FOR IMMEDIATE RELEASE: Oct. 8, 2013
DENVER—Results of water sampling conducted Sept. 26 by the Colorado Department of Public Health and Environment show no evidence of pollutants from oil and gas spills in rivers and streams affected by flooding. The department collected samples at 29sites in eight different rivers affected by the flood. (See attached maps.)
The sample results show high levels of E. coli in some areas of the South Platte Basin. The highest concentrations of E. coli were sampled in the Boulder Creek and Big Thompson River watersheds.
Dr. Larry Wolk, executive director and chief medical officer at the department, said, “Although much attention was focused on spills from oil and gas operations, it is reassuring the sampling shows no evidence of oil and gas pollutants. There were elevated E. coli levels, as we expected, in some locations.”
E. coli indicates human and animal bacteria from untreated sewage that can make people sick. However, outbreaks of communicable diseases or illnesses after floods seldom are seen and have not been reported with the recent flooding in Colorado.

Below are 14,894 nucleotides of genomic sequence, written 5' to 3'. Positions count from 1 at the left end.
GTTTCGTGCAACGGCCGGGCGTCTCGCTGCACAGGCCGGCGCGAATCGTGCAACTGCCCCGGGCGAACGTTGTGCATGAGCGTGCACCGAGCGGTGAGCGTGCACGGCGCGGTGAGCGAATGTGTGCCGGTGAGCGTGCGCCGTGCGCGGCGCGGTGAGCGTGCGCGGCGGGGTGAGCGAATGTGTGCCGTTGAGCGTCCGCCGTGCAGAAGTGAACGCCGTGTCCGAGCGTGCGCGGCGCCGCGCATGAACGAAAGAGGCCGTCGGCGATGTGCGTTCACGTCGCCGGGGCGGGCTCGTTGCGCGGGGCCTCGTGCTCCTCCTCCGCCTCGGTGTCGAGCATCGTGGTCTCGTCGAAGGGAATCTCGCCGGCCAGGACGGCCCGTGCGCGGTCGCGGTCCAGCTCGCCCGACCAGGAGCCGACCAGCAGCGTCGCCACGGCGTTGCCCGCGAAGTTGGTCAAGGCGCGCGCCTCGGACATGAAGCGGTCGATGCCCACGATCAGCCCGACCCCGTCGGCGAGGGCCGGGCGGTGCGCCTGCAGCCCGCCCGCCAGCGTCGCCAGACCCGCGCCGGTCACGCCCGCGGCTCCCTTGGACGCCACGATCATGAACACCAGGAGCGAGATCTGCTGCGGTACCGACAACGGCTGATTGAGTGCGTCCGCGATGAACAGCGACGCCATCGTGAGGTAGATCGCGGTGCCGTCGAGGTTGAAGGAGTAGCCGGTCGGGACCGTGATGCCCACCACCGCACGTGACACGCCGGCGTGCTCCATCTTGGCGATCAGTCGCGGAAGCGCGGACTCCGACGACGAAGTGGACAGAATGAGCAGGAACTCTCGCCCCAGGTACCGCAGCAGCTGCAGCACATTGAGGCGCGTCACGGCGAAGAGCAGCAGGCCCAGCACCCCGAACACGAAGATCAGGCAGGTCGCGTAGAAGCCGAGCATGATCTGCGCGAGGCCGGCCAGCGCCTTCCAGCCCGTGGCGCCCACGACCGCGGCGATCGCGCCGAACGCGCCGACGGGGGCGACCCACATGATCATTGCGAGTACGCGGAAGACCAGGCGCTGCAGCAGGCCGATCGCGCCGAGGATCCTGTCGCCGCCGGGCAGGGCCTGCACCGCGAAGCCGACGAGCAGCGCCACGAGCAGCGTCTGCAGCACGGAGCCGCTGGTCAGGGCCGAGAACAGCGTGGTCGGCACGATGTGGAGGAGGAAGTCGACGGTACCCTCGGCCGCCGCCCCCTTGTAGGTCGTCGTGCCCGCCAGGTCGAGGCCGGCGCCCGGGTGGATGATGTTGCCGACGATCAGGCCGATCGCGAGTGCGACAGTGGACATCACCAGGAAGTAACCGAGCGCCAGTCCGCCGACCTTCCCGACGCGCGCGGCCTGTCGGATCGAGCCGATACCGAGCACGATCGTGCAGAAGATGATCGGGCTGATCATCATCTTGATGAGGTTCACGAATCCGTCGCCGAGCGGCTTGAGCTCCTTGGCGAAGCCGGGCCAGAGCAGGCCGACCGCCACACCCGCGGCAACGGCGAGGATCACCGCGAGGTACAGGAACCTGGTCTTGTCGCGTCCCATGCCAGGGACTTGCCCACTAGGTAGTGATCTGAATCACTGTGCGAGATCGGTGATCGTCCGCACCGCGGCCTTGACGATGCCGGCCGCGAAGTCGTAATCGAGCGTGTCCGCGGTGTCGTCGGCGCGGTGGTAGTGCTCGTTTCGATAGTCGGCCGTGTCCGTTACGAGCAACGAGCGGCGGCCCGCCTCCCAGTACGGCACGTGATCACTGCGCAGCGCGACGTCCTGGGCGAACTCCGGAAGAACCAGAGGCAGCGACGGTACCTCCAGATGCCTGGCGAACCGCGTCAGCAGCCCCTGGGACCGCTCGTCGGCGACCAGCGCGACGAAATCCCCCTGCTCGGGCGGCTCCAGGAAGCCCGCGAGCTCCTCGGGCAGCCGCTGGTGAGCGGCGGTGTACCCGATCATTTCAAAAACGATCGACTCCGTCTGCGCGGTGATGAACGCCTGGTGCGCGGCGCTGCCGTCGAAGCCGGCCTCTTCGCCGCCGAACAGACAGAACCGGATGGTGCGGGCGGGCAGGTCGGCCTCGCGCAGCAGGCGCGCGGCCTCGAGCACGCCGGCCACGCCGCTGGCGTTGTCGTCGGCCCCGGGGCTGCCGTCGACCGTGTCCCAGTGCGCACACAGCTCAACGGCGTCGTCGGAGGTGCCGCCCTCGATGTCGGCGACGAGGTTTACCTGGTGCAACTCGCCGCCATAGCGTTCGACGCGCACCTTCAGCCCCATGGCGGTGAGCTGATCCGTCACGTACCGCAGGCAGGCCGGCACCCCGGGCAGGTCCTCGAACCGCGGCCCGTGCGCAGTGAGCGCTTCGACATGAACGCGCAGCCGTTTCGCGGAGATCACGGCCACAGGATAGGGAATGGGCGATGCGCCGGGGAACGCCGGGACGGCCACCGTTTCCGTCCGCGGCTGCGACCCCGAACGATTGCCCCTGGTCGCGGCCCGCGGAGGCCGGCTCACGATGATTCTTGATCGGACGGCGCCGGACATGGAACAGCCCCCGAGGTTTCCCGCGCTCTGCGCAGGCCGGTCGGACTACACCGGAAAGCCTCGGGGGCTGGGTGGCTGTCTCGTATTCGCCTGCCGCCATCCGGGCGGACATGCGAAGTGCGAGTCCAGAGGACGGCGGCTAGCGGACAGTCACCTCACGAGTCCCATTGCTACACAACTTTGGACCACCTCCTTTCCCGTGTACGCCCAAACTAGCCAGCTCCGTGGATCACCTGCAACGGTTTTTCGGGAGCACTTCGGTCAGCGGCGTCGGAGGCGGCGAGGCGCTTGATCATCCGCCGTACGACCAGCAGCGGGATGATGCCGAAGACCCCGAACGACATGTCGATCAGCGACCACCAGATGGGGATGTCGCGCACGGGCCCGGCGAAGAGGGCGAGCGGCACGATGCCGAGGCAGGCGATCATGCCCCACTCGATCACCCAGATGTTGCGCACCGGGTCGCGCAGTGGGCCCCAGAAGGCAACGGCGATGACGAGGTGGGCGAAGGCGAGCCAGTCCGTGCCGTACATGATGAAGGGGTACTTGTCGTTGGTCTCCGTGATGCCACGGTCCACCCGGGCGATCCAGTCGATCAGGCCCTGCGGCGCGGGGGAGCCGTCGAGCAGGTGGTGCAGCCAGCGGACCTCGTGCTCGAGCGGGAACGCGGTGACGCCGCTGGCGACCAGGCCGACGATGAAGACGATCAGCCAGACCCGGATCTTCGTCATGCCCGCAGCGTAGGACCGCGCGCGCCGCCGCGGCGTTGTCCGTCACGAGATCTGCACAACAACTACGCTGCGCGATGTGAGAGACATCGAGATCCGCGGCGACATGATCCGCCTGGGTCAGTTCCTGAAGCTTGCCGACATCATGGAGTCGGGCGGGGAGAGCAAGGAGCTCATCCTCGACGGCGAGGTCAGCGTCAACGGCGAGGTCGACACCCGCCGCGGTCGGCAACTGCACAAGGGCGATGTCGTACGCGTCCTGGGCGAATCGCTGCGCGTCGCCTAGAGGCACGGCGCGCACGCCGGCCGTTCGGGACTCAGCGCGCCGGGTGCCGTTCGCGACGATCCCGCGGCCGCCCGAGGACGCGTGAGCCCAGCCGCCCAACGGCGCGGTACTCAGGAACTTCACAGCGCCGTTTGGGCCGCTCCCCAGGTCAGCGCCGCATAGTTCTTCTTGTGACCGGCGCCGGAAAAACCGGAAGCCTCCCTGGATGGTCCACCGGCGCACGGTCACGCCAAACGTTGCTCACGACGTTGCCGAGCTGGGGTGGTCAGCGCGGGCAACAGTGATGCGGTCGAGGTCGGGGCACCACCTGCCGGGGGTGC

Five public drinking water systems remain on boil or bottled water advisories: Jamestown, Lyons, Mountain Meadow Water Supply, Lower Narrows Campground and Sylvan Dale Ranch.
In addition to testing water samples for pollutants associated with oil and gas spills and bacteria, the department also tested for metals that could have been released from mining areas. An analysis of these samples is ongoing. The department will release the results once the analysis is completed.
The department will conduct additional sampling to determine any changes in pollutant levels.
The department’s Flood Resources web page provides helpful information for people recovering from the flood.